I can (awkwardly) drink to that

Thisanjali Gangoda

The Tea Party Movement is gaining ground fast, and I’m still a bit fuzzy on the details. It seems that conservative-minded Americans are discontent with the actions of the federal government, so they’ve taken to the streets in protest of wasteful spending, political corruption and the tyranny of the “socialist czars” that currently hold office.

Yet the leaderless movement somehow managed to set $500 registration fees for the National Tea Party Convention in Nashville, Tenn., most likely to pay the eloquent Sarah Palin an estimated $100,000 for reading that now infamous list off her hand. Republican officials vying for reelection of their congressional seats are throwing themselves into the antics of the convention, standing right alongside the American people who are demanding for elimination of federal taxes and stricter anti-immigration laws.

Glenn Beck is out there too, screaming nonsense and misspelling words as usual, while Tea Party enthusiasts mull over Federalist papers in hopes of uncovering a secret weapon to overthrow progressives. The entire Tea Party Movement thus far appears to be rather conspiracy-theorist related and incredibly boisterous as well, but you know what? I’m actually impressed.

This movement has created a stir among all realms of American society, causing people to ask what exactly the movement is and why it’s happening. Since the first Tea Party protest last February, conservative Americans have been energized with the idea of taking back the country and creating real government and social change.

The specifics generally stick to Republican Party lines, but they are broad in that they want to inspire individuals to take their own initiatives to understand government action and policy-making. In order to accomplish their agendas, Tea Party advocates encourage followers to become involved in the movement through protests, letter-writing, attending town hall meetings and being as vocal about the issues as they possibly can be.

To a degree, they have encapsulated the ideas of a grass-roots movement, pushing forward by way of information-sharing and organized meetings. It’s enough to make die-hard liberals want to gag themselves with a copy of the Bill of Rights: The idea that conservatives have suddenly overtaken their role of being activists and protesters.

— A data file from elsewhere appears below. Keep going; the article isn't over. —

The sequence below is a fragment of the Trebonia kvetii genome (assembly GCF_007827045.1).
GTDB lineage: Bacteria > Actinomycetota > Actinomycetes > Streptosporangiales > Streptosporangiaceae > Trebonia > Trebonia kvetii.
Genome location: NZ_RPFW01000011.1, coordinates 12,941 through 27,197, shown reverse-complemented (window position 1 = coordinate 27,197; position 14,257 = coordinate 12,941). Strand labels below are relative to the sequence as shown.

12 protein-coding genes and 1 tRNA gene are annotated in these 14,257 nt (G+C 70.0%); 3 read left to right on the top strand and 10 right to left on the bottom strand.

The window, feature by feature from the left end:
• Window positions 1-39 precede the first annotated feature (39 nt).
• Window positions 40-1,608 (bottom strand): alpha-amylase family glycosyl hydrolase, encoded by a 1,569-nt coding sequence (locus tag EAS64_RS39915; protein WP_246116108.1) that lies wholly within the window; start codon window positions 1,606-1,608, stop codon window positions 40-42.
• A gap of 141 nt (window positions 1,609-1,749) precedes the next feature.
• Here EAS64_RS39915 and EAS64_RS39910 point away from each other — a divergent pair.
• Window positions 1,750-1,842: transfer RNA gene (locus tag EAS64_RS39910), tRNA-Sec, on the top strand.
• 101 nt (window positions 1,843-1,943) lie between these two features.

The movement is fascinating in that it appeared out of nowhere, suddenly gracing all of the prominent television news networks, newspapers and online blogs. In the last year it has taken the country by storm, so now what?

Since there are no particular leaders or central figures in the Tea Party Movement, the true direction and focus of the party-goers has yet to be decided. There are several hundreds of Tea Party factions that organize all over the country, holding meetings to discuss issues of tax, health care, government spending and the rise of the right-wing “rebellion.”

They are people of all different histories, economic backgrounds and cultures, although interestingly enough the movement is predominantly made up of white Americans. There’s been some talk of some extreme right-winged radicals involved in the movement who have been holding out in their bomb shelters, convinced that the end of the world is on its way with the Obama administration in office.

On the other end, there are conservatives who just want to understand the details of their Medicare plans and what kind of financial support they can expect in the future. There are so many different dynamics, ideologies and perspectives in this movement — so much that it has riveted a nation into paying attention to what actions it takes.

Although I in no way can relate to the base ideology of the Tea Party Movement, I respect and admire its right to go ahead and rebel. In fact, I encourage it, so long as they tone down the aggressive nature of their tactics. Their approach is brash and alienating, and it could take a turn for the worse if there is infighting or violence involved.

I’ve noticed lately the attitude of many conservatives is to literally be up in arms and defensive about every issue, to the point where people become borderline psychotic (note: Glenn Beck). But, nevertheless, I commend you, Tea Party people. You’ve semi-accomplished what we liberals tote around as being something of our own: a revolution.

Thisanjali Gangoda is a senior political science major and columnist for the Daily Kent Stater.

Contact her at [email protected].